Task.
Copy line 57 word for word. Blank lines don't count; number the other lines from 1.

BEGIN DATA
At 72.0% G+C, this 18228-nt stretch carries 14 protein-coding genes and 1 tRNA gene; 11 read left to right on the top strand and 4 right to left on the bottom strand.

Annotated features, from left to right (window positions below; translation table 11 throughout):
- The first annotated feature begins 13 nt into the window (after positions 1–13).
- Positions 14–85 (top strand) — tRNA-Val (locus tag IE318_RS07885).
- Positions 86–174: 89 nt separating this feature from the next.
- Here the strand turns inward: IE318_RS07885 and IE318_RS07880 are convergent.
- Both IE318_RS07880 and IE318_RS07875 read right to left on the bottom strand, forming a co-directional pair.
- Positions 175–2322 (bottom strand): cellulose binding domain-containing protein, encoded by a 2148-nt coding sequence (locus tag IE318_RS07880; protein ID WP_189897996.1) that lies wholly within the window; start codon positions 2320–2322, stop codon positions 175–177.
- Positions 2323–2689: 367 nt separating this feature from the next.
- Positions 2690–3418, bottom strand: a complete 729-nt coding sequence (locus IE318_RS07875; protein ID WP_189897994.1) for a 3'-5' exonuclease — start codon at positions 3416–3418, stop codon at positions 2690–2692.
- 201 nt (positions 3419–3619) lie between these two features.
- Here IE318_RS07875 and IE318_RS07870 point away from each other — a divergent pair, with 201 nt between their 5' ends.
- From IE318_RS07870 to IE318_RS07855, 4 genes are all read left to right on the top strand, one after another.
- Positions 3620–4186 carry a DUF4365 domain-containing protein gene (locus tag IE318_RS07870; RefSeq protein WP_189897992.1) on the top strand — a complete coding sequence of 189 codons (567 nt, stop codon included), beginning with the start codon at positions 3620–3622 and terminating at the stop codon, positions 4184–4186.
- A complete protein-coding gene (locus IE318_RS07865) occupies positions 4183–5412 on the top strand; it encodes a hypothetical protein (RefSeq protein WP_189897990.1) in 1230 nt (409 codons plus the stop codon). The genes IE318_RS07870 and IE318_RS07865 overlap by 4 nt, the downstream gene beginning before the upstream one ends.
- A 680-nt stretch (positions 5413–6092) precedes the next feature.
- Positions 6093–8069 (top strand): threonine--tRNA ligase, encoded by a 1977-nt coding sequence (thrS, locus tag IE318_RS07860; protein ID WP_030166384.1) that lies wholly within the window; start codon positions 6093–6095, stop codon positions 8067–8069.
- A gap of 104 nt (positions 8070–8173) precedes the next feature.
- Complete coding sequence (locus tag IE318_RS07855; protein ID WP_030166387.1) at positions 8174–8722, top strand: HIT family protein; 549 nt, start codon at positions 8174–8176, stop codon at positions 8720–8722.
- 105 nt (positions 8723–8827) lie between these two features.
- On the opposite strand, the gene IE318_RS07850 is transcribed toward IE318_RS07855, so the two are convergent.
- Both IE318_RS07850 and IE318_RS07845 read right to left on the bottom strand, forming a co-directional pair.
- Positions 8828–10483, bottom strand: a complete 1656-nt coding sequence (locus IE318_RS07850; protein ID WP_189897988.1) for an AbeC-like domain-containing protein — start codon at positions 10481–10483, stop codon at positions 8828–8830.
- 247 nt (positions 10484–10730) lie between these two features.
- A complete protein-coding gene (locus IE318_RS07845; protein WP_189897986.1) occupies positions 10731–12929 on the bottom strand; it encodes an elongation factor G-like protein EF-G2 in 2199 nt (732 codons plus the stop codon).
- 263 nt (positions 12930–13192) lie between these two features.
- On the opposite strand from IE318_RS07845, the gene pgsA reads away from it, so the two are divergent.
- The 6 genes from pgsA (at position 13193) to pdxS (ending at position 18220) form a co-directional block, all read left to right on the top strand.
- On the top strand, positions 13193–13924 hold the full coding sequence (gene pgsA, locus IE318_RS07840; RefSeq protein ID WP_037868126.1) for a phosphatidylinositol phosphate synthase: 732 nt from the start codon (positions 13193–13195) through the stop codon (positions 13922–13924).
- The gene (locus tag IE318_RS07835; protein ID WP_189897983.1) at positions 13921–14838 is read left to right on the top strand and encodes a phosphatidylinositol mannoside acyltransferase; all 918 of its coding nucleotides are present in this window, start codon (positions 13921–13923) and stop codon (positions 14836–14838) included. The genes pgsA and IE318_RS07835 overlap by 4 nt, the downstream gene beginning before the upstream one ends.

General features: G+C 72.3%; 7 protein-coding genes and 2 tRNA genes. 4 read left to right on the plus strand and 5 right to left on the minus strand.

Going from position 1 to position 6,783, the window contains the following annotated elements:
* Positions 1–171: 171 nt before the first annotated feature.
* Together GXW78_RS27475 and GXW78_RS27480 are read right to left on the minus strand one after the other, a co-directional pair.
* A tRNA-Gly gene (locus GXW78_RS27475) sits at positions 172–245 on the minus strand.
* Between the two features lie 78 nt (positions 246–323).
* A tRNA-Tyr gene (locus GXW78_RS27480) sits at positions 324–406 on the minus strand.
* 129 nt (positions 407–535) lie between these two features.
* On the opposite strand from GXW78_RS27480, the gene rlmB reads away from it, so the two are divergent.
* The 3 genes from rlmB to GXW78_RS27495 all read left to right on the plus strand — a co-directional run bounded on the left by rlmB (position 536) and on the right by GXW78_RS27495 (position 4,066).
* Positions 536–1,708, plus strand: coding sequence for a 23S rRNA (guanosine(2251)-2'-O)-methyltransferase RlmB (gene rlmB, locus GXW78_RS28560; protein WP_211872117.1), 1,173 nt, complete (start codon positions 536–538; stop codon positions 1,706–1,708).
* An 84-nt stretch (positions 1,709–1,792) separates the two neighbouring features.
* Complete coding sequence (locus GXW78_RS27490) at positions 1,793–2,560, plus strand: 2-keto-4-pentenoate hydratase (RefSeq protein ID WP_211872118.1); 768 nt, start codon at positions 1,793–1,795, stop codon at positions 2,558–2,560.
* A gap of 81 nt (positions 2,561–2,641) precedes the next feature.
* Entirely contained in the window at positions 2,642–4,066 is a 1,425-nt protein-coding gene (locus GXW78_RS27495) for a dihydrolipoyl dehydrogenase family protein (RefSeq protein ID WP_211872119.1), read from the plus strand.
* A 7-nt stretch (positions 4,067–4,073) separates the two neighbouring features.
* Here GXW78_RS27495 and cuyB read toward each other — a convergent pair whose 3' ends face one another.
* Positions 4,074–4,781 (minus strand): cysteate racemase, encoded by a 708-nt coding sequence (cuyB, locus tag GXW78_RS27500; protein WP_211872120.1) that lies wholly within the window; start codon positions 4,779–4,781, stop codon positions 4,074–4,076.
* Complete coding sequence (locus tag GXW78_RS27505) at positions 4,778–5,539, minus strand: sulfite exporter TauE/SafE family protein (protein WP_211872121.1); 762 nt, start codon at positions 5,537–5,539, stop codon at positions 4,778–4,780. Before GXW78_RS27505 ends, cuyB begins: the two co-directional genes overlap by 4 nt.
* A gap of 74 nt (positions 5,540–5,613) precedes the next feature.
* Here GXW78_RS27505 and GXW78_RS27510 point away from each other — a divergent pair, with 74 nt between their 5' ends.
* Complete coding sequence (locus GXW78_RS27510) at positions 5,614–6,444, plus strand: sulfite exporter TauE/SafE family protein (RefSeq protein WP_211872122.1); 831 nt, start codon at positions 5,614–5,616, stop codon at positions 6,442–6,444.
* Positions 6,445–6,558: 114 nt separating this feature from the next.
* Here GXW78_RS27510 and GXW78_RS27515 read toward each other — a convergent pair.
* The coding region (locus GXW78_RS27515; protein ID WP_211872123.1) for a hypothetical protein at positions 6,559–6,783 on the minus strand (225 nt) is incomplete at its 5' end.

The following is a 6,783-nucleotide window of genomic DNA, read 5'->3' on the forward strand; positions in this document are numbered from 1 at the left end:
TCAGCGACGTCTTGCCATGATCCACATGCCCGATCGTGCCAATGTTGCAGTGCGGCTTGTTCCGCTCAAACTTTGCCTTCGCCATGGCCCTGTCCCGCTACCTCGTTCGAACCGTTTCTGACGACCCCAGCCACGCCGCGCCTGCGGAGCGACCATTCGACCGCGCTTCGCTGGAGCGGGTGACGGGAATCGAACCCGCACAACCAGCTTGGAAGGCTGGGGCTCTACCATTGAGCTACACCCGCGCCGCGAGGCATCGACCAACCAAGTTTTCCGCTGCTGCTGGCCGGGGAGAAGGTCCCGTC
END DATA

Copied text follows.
TCAGCGACGTCTTGCCATGATCCACATGCCCGATCGTGCCAATGTTGCAGTGCGGCTTGTTCCGCTCAAACTTTGCCTTCGCCATGGCCCTGTCCCGCTACCTCGTTCGAACCGTTTCTGACGACCCCAGCCACGCCGCGCCTGCGGAGCGACCATTCGACCGCGCTTCGCTGGAGCGGGTGACGGGAATCGAACCCGCACAACCAGCTTGGAAGGCTGGGGCTCTACCATTGAGCTACACCCGCGCCGCGAGGCATCGACCAACCAAGTTTTCCGCTGCTGCTGGCCGGGGAGAAGGTCCCGTC